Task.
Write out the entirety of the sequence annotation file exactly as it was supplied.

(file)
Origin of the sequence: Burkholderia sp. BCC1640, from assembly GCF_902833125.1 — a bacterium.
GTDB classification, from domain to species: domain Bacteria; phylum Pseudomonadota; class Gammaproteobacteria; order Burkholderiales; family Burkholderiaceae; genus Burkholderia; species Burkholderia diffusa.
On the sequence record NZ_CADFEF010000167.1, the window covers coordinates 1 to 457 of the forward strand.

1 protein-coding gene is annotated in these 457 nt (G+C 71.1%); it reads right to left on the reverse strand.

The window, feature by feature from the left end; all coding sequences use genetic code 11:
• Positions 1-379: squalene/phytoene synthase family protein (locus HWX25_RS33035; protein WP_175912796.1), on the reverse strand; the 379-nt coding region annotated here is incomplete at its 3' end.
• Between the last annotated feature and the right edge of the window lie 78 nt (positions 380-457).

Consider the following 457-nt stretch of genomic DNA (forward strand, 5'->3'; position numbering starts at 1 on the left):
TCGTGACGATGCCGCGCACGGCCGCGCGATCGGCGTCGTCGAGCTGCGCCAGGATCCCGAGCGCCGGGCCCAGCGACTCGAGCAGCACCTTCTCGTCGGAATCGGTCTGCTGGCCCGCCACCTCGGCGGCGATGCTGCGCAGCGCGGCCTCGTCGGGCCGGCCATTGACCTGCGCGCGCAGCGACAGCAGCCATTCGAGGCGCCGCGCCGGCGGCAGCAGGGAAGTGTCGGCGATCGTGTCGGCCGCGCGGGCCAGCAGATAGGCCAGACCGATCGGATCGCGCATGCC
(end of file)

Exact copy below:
Origin of the sequence: Burkholderia sp. BCC1640, from assembly GCF_902833125.1 — a bacterium.
GTDB classification, from domain to species: domain Bacteria; phylum Pseudomonadota; class Gammaproteobacteria; order Burkholderiales; family Burkholderiaceae; genus Burkholderia; species Burkholderia diffusa.
On the sequence record NZ_CADFEF010000167.1, the window covers coordinates 1 to 457 of the forward strand.

1 protein-coding gene is annotated in these 457 nt (G+C 71.1%); it reads right to left on the reverse strand.

The window, feature by feature from the left end; all coding sequences use genetic code 11:
• Positions 1-379: squalene/phytoene synthase family protein (locus HWX25_RS33035; protein WP_175912796.1), on the reverse strand; the 379-nt coding region annotated here is incomplete at its 3' end.
• Between the last annotated feature and the right edge of the window lie 78 nt (positions 380-457).

Consider the following 457-nt stretch of genomic DNA (forward strand, 5'->3'; position numbering starts at 1 on the left):
TCGTGACGATGCCGCGCACGGCCGCGCGATCGGCGTCGTCGAGCTGCGCCAGGATCCCGAGCGCCGGGCCCAGCGACTCGAGCAGCACCTTCTCGTCGGAATCGGTCTGCTGGCCCGCCACCTCGGCGGCGATGCTGCGCAGCGCGGCCTCGTCGGGCCGGCCATTGACCTGCGCGCGCAGCGACAGCAGCCATTCGAGGCGCCGCGCCGGCGGCAGCAGGGAAGTGTCGGCGATCGTGTCGGCCGCGCGGGCCAGCAGATAGGCCAGACCGATCGGATCGCGCATGCC